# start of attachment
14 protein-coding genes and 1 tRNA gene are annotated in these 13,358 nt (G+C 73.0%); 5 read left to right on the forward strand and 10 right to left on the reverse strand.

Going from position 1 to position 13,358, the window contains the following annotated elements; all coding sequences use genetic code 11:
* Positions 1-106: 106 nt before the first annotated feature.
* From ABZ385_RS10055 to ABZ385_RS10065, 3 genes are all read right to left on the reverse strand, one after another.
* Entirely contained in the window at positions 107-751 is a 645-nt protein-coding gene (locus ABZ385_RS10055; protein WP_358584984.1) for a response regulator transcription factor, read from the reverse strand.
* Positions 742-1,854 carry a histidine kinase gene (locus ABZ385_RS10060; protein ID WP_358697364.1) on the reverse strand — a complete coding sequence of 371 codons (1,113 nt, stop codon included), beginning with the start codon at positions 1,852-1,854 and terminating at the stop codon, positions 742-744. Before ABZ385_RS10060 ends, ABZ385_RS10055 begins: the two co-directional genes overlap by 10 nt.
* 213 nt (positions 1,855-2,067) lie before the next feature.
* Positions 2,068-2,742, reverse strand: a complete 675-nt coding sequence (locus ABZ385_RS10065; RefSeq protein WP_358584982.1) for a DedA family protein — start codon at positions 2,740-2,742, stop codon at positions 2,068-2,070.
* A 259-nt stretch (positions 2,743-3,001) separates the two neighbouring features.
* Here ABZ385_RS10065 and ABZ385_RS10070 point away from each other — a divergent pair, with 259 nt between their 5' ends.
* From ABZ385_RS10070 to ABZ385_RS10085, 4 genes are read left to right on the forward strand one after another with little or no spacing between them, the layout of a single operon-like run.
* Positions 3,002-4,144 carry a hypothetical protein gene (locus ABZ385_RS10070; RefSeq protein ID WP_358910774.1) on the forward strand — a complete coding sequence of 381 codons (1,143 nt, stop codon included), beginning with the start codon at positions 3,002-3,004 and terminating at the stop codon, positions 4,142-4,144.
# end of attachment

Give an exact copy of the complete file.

14 protein-coding genes and 1 tRNA gene are annotated in these 13,358 nt (G+C 73.0%); 5 read left to right on the forward strand and 10 right to left on the reverse strand.

Going from position 1 to position 13,358, the window contains the following annotated elements; all coding sequences use genetic code 11:
* Positions 1-106: 106 nt before the first annotated feature.
* From ABZ385_RS10055 to ABZ385_RS10065, 3 genes are all read right to left on the reverse strand, one after another.
* Entirely contained in the window at positions 107-751 is a 645-nt protein-coding gene (locus ABZ385_RS10055; protein WP_358584984.1) for a response regulator transcription factor, read from the reverse strand.
* Positions 742-1,854 carry a histidine kinase gene (locus ABZ385_RS10060; protein ID WP_358697364.1) on the reverse strand — a complete coding sequence of 371 codons (1,113 nt, stop codon included), beginning with the start codon at positions 1,852-1,854 and terminating at the stop codon, positions 742-744. Before ABZ385_RS10060 ends, ABZ385_RS10055 begins: the two co-directional genes overlap by 10 nt.
* 213 nt (positions 1,855-2,067) lie before the next feature.
* Positions 2,068-2,742, reverse strand: a complete 675-nt coding sequence (locus ABZ385_RS10065; RefSeq protein WP_358584982.1) for a DedA family protein — start codon at positions 2,740-2,742, stop codon at positions 2,068-2,070.
* A 259-nt stretch (positions 2,743-3,001) separates the two neighbouring features.
* Here ABZ385_RS10065 and ABZ385_RS10070 point away from each other — a divergent pair, with 259 nt between their 5' ends.
* From ABZ385_RS10070 to ABZ385_RS10085, 4 genes are read left to right on the forward strand one after another with little or no spacing between them, the layout of a single operon-like run.
* Positions 3,002-4,144 carry a hypothetical protein gene (locus ABZ385_RS10070; RefSeq protein ID WP_358910774.1) on the forward strand — a complete coding sequence of 381 codons (1,143 nt, stop codon included), beginning with the start codon at positions 3,002-3,004 and terminating at the stop codon, positions 4,142-4,144.